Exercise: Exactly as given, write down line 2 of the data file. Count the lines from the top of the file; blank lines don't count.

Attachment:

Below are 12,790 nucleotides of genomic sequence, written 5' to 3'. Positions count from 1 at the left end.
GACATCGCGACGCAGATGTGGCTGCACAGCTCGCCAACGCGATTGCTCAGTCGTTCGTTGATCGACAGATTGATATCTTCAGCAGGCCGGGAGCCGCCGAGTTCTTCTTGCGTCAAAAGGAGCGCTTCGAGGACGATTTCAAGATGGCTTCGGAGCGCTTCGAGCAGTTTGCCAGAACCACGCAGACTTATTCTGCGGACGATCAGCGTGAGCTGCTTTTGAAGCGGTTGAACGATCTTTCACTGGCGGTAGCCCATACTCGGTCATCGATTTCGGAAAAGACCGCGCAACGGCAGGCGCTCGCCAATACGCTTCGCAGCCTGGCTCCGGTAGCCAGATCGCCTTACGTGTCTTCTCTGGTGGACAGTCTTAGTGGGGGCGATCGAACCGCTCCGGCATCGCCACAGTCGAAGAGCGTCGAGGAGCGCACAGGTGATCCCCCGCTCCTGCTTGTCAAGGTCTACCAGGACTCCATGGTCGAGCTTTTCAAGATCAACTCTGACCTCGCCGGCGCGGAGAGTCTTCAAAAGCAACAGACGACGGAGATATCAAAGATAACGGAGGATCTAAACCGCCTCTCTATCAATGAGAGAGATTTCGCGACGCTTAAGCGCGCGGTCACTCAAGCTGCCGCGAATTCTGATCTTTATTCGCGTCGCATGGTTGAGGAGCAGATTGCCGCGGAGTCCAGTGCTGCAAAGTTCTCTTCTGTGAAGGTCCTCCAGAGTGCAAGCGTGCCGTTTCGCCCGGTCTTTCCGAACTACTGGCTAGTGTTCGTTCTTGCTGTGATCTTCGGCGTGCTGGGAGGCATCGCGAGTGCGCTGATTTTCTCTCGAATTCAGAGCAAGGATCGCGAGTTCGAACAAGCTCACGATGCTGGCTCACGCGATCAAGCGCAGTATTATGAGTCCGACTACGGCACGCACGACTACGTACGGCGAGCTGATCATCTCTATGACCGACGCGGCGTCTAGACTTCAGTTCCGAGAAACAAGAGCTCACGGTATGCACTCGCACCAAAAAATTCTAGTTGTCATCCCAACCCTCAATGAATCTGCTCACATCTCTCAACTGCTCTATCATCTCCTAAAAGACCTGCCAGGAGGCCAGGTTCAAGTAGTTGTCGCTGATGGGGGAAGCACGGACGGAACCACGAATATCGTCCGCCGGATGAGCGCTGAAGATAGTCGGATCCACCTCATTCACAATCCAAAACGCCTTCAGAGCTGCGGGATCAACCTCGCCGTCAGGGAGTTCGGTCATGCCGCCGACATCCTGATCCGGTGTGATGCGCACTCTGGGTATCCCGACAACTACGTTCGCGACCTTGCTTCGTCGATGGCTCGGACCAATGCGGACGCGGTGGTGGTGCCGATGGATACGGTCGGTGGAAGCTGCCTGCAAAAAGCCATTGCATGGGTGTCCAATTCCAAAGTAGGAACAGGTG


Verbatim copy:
GACATCGCGACGCAGATGTGGCTGCACAGCTCGCCAACGCGATTGCTCAGTCGTTCGTTGATCGACAGATTGATATCTTCAGCAGGCCGGGAGCCGCCGAGTTCTTCTTGCGTCAAAAGGAGCGCTTCGAGGACGATTTCAAGATGGCTTCGGAGCGCTTCGAGCAGTTTGCCAGAACCACGCAGACTTATTCTGCGGACGATCAGCGTGAGCTGCTTTTGAAGCGGTTGAACGATCTTTCACTGGCGGTAGCCCATACTCGGTCATCGATTTCGGAAAAGACCGCGCAACGGCAGGCGCTCGCCAATACGCTTCGCAGCCTGGCTCCGGTAGCCAGATCGCCTTACGTGTCTTCTCTGGTGGACAGTCTTAGTGGGGGCGATCGAACCGCTCCGGCATCGCCACAGTCGAAGAGCGTCGAGGAGCGCACAGGTGATCCCCCGCTCCTGCTTGTCAAGGTCTACCAGGACTCCATGGTCGAGCTTTTCAAGATCAACTCTGACCTCGCCGGCGCGGAGAGTCTTCAAAAGCAACAGACGACGGAGATATCAAAGATAACGGAGGATCTAAACCGCCTCTCTATCAATGAGAGAGATTTCGCGACGCTTAAGCGCGCGGTCACTCAAGCTGCCGCGAATTCTGATCTTTATTCGCGTCGCATGGTTGAGGAGCAGATTGCCGCGGAGTCCAGTGCTGCAAAGTTCTCTTCTGTGAAGGTCCTCCAGAGTGCAAGCGTGCCGTTTCGCCCGGTCTTTCCGAACTACTGGCTAGTGTTCGTTCTTGCTGTGATCTTCGGCGTGCTGGGAGGCATCGCGAGTGCGCTGATTTTCTCTCGAATTCAGAGCAAGGATCGCGAGTTCGAACAAGCTCACGATGCTGGCTCACGCGATCAAGCGCAGTATTATGAGTCCGACTACGGCACGCACGACTACGTACGGCGAGCTGATCATCTCTATGACCGACGCGGCGTCTAGACTTCAGTTCCGAGAAACAAGAGCTCACGGTATGCACTCGCACCAAAAAATTCTAGTTGTCATCCCAACCCTCAATGAATCTGCTCACATCTCTCAACTGCTCTATCATCTCCTAAAAGACCTGCCAGGAGGCCAGGTTCAAGTAGTTGTCGCTGATGGGGGAAGCACGGACGGAACCACGAATATCGTCCGCCGGATGAGCGCTGAAGATAGTCGGATCCACCTCATTCACAATCCAAAACGCCTTCAGAGCTGCGGGATCAACCTCGCCGTCAGGGAGTTCGGTCATGCCGCCGACATCCTGATCCGGTGTGATGCGCACTCTGGGTATCCCGACAACTACGTTCGCGACCTTGCTTCGTCGATGGCTCGGACCAATGCGGACGCGGTGGTGGTGCCGATGGATACGGTCGGTGGAAGCTGCCTGCAAAAAGCCATTGCATGGGTGTCCAATTCCAAAGTAGGAACAGGTG